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"We will easily demand our rights" SGVH Mwakabanga
SGVH Mwakabanga Hails CCJP for Conducting FPIC Awareness Campaign

By Vincent Bwinga (Justice and Peace)

The Senior Group Village Headman Mwakabanga has commended the Justice and Peace Desk for conducting awareness meeting on Free Prior and Informed Consent.

"We will easily demand our rights" SGVH Mwakabanga
“We will easily demand our rights” SGVH Mwakabanga

Speaking during the meeting, the traditional leader said the meeting has opened their eyes on mining issues, especially on ways of engaging investors and government to claim their rights.

SGVH Mwakabanga said that they were not aware about the Exclusive Prospective Licenses that have been given to companies to explore oil on Lake Malawi.

“We would like to thank the Justice and Peace Desk for coming up with the project. This has strengthened our capacity to demand our rights to participate in decision making processes in the mining sector,” said Mwakabanga.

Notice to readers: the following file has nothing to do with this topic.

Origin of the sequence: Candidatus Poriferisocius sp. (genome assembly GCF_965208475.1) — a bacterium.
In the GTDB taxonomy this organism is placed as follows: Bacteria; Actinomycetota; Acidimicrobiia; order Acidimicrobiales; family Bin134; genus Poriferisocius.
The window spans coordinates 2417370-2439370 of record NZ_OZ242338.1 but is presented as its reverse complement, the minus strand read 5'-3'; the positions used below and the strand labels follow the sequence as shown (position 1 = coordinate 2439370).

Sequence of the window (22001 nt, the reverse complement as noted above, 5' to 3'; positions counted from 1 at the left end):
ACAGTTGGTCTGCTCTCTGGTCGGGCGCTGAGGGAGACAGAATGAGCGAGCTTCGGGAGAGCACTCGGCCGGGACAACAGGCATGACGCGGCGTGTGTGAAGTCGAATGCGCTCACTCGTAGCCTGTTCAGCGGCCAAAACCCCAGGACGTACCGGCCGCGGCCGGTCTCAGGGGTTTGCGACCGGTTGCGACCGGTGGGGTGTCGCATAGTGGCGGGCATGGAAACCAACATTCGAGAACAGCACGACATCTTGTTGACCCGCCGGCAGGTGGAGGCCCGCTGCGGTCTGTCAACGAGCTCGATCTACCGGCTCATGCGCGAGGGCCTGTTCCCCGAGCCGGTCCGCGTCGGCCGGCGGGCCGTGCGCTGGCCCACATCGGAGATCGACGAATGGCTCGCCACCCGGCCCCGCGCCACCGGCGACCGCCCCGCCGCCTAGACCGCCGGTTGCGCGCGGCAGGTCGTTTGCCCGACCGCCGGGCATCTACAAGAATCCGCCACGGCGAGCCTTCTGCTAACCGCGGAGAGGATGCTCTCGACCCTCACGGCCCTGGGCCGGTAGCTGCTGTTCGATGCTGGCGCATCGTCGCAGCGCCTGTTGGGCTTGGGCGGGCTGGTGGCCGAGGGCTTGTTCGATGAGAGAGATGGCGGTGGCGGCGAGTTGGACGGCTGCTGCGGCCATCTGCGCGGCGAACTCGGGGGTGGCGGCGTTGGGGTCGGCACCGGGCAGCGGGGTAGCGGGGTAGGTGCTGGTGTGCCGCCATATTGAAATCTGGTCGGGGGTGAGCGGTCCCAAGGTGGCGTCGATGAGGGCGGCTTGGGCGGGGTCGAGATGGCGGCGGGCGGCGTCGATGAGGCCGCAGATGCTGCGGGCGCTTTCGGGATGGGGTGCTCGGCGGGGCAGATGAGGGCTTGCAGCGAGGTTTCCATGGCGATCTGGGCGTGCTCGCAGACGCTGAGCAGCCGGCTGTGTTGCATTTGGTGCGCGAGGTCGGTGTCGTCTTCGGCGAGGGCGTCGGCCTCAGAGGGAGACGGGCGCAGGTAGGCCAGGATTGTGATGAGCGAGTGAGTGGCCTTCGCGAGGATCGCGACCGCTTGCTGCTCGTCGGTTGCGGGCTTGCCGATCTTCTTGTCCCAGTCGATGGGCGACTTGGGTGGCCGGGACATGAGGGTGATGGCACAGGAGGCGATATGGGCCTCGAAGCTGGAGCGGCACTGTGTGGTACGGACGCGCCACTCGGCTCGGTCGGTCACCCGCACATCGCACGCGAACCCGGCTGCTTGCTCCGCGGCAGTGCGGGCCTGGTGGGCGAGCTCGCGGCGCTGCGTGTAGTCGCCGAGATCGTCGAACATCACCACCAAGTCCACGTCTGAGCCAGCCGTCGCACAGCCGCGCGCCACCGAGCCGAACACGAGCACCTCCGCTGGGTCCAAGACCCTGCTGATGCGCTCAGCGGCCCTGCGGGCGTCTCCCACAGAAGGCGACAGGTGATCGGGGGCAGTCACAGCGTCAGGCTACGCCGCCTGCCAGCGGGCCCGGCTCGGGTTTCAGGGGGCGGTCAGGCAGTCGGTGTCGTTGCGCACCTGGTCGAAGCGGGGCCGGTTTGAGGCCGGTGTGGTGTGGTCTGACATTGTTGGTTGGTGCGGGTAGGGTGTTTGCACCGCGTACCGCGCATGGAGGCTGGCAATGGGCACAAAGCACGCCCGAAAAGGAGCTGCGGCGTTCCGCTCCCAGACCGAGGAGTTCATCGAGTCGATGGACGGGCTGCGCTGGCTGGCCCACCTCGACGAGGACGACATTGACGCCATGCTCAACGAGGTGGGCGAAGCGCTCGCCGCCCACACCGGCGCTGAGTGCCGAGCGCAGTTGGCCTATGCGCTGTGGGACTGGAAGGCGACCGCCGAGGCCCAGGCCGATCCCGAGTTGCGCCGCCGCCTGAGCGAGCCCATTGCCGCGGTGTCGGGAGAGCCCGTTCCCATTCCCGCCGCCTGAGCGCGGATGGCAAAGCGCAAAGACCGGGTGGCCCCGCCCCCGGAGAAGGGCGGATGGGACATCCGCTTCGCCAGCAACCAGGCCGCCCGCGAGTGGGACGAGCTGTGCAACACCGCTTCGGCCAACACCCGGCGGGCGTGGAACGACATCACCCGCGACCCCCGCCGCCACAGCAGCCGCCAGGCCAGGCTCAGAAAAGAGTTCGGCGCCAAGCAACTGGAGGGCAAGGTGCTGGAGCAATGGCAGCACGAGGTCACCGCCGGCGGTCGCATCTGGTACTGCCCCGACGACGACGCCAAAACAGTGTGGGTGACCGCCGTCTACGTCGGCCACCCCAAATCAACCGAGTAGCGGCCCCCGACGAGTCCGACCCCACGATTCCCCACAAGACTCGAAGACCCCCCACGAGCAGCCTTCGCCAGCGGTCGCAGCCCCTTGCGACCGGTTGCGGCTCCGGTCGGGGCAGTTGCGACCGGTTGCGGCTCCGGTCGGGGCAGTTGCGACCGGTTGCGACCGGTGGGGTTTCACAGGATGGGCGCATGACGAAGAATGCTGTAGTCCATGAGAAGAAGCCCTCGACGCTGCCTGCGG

SGVH Mwakabanga further said FPIC is proving to be more practical entry tool to facilitate dialogue between community members, investors and government on extractive industries. He appealed for more awareness meetings in his community and surrounding villages.

“Most investors are not transparent and honest on issues of mining as we learnt from Kayelekela (Uranium) Mine. Therefore, the community needs to have a clear understanding of FPIC principle so that they easily claim their rights,” added the traditional leader.

Currently, there are five Exclusive Prospective Licenses given to companies where two are for oil exploration, two for uranium, and one for coal, rare earth elements and tungsten.

The awareness meeting was orchestrated by the Justice and Peace Desk of the Diocese of Karonga under the Inclusive and Transformative Extractive Industries in Southern Africa project. Australian Aid is funding the project through Oxfam in Malawi.

The project firstly aims at ensuring that the government is transparent and accountable in the generation, collection and expenditure of revenues from the extractive industries; that the government and companies uphold human rights in their policy and practice; and strengthen capacity of citizens (particularly women) and CSOs are agents of change.

The project is being implemented in the areas of Traditional Authorities of Kyungu and Kilupula in Karonga District.